AmEx debuts consulting and analytics arm for business customers

American Express has launched an analytics and consulting organization, called American Express Business Insights, to help its business customers develop better-informed strategies.

The new unit, announced November 19, will study the aggregate trend analysis and spending patterns of approximately 90 million cards across 127 markets to provide business planning and marketing expertise. Business clients can use the group to inform their strategies with data on specific customer segments.

All data will be gathered on an aggregate level, in keeping with the company’s privacy practices, so it will not disclose any personally identifiable information to merchants or partners for marketing purposes. Business Insights will be housed within AmEx’s Global Merchant Services unit.

Essentially, the pooled transactional data can be used to create consumer segments like “ultra-affluent” or “large corporate” to evaluate purchasing patterns within a business.

Business Insights will be able to identify consumer spending trends, consult on customer acquisition and retention, develop marketing and advertising strategies, and improve CRM and procurement processes, according to a company statement.

The division has began work with businesses of all sizes, providing research from individual consulting projects to quarterly industry benchmarking reports. Leading Hotels of the World has signed on to work with the division to track its customers’ purchasing behavior, guide its loyalty program and enhance corporate marketing initiatives.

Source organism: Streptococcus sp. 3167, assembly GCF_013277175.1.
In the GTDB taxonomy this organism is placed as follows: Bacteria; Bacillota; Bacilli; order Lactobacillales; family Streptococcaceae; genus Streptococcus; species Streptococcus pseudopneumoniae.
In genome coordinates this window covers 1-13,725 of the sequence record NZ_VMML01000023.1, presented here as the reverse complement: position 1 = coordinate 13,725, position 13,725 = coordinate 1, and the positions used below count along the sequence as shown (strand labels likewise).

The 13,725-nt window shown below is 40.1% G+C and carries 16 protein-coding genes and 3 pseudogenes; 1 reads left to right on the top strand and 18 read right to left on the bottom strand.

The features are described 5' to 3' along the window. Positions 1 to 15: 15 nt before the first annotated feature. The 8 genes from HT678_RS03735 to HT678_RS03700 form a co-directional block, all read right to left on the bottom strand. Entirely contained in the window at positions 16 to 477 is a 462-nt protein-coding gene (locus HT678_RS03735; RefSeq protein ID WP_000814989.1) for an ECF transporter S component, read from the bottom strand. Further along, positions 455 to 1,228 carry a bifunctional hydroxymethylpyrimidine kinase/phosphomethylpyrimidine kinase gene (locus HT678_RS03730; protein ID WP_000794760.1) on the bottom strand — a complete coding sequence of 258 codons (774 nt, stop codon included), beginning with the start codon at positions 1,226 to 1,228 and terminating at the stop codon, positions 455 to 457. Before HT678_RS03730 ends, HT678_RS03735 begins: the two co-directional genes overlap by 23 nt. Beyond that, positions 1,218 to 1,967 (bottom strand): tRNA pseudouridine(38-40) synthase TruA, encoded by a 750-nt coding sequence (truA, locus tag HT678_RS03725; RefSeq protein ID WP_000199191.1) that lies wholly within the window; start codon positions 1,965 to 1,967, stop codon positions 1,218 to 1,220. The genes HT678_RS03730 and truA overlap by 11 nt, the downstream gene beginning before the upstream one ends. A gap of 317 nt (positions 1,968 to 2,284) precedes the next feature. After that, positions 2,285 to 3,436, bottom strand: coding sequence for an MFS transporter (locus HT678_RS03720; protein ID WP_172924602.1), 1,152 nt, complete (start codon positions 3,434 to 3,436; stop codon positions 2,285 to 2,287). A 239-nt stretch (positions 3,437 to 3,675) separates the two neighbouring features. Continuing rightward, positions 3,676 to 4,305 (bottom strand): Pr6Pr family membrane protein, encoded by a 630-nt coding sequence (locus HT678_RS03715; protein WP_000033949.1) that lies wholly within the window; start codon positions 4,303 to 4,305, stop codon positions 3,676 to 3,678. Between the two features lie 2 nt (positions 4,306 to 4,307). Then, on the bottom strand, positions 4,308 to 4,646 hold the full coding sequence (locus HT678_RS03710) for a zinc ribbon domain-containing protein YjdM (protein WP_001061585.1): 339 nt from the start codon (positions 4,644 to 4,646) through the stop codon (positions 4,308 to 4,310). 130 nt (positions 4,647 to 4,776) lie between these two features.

Lisa Gonzalez, director of public affairs for American Express, said her company has access to both card member and merchant data.

When asked if AmEx has taken on new staff as a result of the new unit, Gonzalez said that the company has made an investment in terms of resources, but would not give specifics.

Dave Frankland, analyst at Forrester Research, said the data AmEx is offering isn’t available from other sources.

“There’s absolutely a bigger demand for information on customers and markets than ever before,” he said. “This helps meet some of that need. This isn’t data from one particular channel like e-mail or direct mail. This looks at entire industries like online spend or in-store spend or geographic spend.”

Frankland said the aggregated data information would likely be helpful for strategic planners and marketing planners.

“For the classic direct marketers, I’m sure they’ll put it to the test to see if it works,” he said. “If it moves a needle it will be successful.”

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